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The Glass Castle

Posted by  on Thursday, April 16th, 2009 at 9:50 pm

I just finished reading The Glass Castle, a memoir by Jeannette Walls. This book was a roller coaster of a dysfunctional family at its finest.  Her father was an alcoholic, her mother was completely unstable, and the kids were left to fend for themselves. During their childhood, the four children were moved from one podunk town to the next, spun each time by their father as “an exciting new adventure.”  Although this sounds a bit depressing, the books overall tone was surprisingly optimistic. 

Here is an excerpt from the first page of the book (this will get you hooked):

“I was sitting in a taxi, wondering if I had overdressed for the evening, when I looked out the window and saw Mom rooting through a dumpster. It was just after dark. A blustery March wind whipped the steam coming out of the manholes, and people hurried along the sidewalks with their collars turned up. I was stuck in traffic two blocks from the party where I was heading.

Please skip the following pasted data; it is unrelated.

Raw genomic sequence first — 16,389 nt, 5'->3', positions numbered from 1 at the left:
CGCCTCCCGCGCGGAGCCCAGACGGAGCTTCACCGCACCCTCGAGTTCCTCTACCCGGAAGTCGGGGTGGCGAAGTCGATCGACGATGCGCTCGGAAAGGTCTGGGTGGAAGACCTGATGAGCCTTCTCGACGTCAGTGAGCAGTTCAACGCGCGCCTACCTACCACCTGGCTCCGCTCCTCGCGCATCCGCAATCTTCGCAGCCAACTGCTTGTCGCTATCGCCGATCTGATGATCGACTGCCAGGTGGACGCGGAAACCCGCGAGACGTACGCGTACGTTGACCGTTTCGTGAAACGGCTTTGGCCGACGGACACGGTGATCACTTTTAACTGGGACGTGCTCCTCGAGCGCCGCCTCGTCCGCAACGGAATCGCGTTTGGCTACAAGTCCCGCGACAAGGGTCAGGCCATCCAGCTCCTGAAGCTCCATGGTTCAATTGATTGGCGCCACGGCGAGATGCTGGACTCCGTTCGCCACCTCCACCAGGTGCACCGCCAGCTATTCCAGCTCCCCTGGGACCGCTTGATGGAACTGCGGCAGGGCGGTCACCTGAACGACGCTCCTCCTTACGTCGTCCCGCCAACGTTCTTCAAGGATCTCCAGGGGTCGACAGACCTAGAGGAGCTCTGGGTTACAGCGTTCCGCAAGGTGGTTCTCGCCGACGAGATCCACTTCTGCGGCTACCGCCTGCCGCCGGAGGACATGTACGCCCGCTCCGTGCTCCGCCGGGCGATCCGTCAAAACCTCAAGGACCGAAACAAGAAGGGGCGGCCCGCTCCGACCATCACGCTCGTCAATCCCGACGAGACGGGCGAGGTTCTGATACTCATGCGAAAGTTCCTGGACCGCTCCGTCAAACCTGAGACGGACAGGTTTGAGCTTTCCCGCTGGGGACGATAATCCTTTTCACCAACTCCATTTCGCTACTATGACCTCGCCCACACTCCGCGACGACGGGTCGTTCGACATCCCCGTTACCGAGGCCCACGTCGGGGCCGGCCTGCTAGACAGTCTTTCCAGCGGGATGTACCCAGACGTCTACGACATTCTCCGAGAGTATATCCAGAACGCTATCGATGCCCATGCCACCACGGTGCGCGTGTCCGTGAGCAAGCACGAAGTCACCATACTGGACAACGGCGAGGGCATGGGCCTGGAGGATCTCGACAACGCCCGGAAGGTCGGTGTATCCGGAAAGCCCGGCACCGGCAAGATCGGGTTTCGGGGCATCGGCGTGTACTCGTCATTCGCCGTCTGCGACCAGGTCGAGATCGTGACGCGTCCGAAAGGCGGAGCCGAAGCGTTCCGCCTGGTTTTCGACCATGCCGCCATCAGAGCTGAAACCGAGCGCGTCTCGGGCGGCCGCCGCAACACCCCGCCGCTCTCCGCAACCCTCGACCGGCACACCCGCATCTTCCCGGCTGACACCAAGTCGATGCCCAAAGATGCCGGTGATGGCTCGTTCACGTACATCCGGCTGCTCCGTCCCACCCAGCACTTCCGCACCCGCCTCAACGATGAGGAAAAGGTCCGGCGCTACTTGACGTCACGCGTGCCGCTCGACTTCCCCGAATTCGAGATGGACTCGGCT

Mom stood fifteen feet away. She had tied rags around her shoulders to keep out the spring chill and was picking through the trash. To the people walking by, she probably looked like any of the thousands of homeless people in New York City.

It had been months since I laid eyes on Mom, and when she looked up, I was overcome with panic that she’d see me and call out my name, and that someone on the way to the same party would spot us together and Mom would introduce herself and my secret would be out.  I slid down in the seat and asked the driver to turn around and take me home to Park Avenue.”

The author, is currently a contributer to It just goes to show you that life is what you make of it. Being dealt a bad hand doesn’t attribute to your demise or success. Sometimes, you need to make your own luck—by working hard for what you want.
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One comment


So glad you read it and liked it!

I agree with you that her tone was not one of a victim, but an adventurer who shows little anger over her parent’s incredibly abusive treatment of herself and siblings.

The theme I gleaned from it was different, however: even when parents are CRAZIES, make mistakes, are the source of suffering knowingly or unknowingly, on a grand or small scale, our love for them can still transcend.

Interesting how people can read the same book but get something completely different out of it…

kinda like the Bible.

April 17th, 2009 at 11:43 pm

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